BLAME IT all on Dennis the Little: Dionysus Exiguus, who in 525 AD was asked by Pope John I to work out when Easter should be, and went on to invent AD. His miscalculations mean that we should actually have celebrated the Millennium in 1997, or even earlier. He's also to blame for the confusion of whether the century and Millennium change at the end of this year, or next. But then Archbishop Ussher of Armagh is also partly responsible for the Fundamentalists' Pre-Millennial Tension. If the world was created in 4004 BC (specifically on Sunday, 23 October), then we must now be on the eve of the seventh millennium.
Today's prophets of doom are only the latest in a long line, as a string of excellent books by Damian Thompson, Marina Benjamin, Eugen Weber and others have shown. But what about Time itself? How did we develop our complicated systems of measuring it, and why, and what does this show about ourselves? Alexander Waugh's Time (Headline pounds 18.99) - apparently the 150th book from the Waugh family - is a popular account of where our units of time (seconds, minutes, decades, centuries) came from. It contains lots of chatty historical anecdotes, though the absence of any notes or a bibliography makes it impossible to follow them up, or even to be certain of their provenance.
More thorough is E G Richards's Mapping Time: the calendar and its history (Oxford, pounds 7.99), a solid historical and scientific exploration of the development of time measurement and calendars (and, in passing, writing and numbers, without which they would not have been possible). If you should happen to want to convert a date from one calendar to another, or find out what day of the week any date was or will be, there's a whole section of complex alogorithms to do that.
There's similar material in the second part of the massive Oxford Companion to the Year by Bonnie Blackburn and Leofranc Holford-Strevens (Oxford, pounds 35), along with explanations of the Jewish, Muslim, Baha'i and many other calendars. The first part provides 658 pages of fascinating historical and folkloric information about every day of the year (including the three occasions when there was a February 30), the seasons and months, and the major festivals and feast days. This is a huge, glorious compendium, which will be the standard reference for years to come.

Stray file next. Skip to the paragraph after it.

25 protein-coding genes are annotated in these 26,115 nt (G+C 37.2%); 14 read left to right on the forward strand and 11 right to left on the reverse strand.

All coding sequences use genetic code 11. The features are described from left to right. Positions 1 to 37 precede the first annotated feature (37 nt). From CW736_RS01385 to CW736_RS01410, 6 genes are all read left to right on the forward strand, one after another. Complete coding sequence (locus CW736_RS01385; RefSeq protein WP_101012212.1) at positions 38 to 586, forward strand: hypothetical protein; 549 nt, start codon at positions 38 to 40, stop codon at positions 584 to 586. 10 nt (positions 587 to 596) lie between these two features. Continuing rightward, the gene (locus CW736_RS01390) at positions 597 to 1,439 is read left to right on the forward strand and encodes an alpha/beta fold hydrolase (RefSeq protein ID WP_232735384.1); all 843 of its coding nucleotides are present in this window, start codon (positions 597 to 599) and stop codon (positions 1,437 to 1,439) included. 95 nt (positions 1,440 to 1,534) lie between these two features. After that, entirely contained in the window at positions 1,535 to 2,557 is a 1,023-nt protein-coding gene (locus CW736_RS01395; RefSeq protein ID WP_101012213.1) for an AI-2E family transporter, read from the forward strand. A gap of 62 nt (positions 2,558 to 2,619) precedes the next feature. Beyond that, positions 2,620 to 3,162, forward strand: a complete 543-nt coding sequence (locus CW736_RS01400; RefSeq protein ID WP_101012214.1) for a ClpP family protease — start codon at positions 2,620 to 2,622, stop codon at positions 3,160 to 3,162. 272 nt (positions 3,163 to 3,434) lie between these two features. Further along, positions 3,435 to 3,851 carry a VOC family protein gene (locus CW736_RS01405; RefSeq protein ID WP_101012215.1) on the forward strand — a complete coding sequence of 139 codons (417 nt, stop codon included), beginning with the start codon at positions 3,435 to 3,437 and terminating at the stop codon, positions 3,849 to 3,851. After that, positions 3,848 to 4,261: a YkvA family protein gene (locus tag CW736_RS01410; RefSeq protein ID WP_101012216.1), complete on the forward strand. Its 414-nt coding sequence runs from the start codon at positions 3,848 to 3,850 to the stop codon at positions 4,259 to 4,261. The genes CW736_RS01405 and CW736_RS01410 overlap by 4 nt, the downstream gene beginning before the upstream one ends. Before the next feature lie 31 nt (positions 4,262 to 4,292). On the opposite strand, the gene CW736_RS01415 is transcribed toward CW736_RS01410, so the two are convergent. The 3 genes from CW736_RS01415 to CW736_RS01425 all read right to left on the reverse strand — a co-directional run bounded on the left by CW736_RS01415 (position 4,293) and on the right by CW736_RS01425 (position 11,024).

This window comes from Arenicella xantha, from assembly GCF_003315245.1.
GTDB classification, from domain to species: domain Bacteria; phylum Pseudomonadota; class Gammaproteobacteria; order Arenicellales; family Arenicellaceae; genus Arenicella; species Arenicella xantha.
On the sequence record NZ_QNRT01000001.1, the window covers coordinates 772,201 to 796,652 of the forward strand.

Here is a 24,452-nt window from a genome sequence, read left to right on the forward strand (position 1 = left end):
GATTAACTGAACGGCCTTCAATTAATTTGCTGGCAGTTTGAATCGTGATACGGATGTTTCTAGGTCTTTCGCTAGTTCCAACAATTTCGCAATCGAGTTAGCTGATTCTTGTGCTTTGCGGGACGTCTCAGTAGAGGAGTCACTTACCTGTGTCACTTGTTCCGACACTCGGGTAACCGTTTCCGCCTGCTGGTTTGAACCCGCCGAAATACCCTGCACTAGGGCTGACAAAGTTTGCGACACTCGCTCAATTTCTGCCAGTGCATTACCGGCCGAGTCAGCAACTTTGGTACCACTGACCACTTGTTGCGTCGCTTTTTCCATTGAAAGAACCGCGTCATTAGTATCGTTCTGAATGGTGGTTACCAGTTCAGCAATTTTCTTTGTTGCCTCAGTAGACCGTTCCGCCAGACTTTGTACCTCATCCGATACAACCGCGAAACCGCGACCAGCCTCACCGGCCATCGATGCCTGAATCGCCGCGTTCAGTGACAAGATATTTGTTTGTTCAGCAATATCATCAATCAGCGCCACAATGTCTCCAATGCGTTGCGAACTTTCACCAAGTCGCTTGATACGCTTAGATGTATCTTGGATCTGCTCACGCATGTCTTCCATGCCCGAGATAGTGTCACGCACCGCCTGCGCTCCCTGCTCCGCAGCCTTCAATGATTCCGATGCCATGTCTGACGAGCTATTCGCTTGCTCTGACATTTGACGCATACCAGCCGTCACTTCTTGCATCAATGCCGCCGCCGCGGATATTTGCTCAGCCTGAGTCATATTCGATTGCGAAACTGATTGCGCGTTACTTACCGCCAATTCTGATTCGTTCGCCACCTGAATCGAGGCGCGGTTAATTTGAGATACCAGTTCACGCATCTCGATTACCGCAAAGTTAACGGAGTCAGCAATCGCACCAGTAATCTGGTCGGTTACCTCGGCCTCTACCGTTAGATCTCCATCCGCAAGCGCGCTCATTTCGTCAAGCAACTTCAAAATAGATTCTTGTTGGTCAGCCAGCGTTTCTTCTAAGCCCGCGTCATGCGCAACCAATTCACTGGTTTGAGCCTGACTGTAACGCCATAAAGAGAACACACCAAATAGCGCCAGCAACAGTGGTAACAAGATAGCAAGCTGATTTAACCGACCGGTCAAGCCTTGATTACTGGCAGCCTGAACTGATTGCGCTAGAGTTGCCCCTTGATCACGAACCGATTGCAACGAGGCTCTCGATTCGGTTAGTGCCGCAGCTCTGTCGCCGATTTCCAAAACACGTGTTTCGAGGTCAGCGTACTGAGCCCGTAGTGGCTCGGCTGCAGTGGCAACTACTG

For a totally different approach, Jay Griffiths's Pip Pip: a sideways look at time (Flamingo, pounds 12.99) is a wonderful piece of polemic against everything that's wrong with the way we deal with time today; the Gradgrindian utilitarianism of clock-watching and "Time Is Money". Griffiths inveighs against clock time rather than natural time, and linear time rather than cyclical time, with a delightfully humorous eye for anthropological detail. Pip Pip is a simultaneously breathless and leisurely rant against the careless march of progress, including the dehumanisation of that most natural event at the end of our personal time: death. Pertinent to the End of Time, she pours well-deserved scorn on plans to build a biblical theme park "with a virtual- reality simulation of apocalypse" at Meggido - the present-day Armageddon.
At first sight, Conversations About the End of Time (Allen Lane, pounds 14.99) appears in stern contrast to Griffiths's free-flowing polemic. Translated from a French original, this consists of interviews with semiotician Umberto Eco, zoologist Stephen Jay Gould, playwright Jean-Claude Carriere and historian Jean Delumeau, covering everything from the Big Bang to millennial expectations. As in Griffiths, the discussions are wide-ranging; Gould and Eco show, by ignoring them, just how restrictive academic boundaries can be.
Going back to Dionysus, part of his problem was that the concept of zero didn't exist in the Christian West when he did his calculations. After reading Robert Kaplan's The Nothing That Is: a natural history of zero (Allen Lane, pounds 12.99) you'll wonder how we ever managed without it. Alhough we lost zero until we picked it up from the Arabs in the Middle Ages, the Babylonians had the concept, and the Greeks were using the symbol "0" in 331 BC. If you're feeling brave, then tackle the mathematical chapters; if not, there's plenty of fascinating historical detail in the first half.
Ormond Edwards, in When Was Anno Domini? (Floris Books, pounds 6.99), re-examines the dating of Herod's death, usually given as 4BC. Unlike everyone else, Edwards reckons we've got the dating system right after all. Jesus was born, he says, on 25th December 1 BC, and so the Year 2000 really is the start of the third Millennium. At least Dennis the Little would have been pleased.
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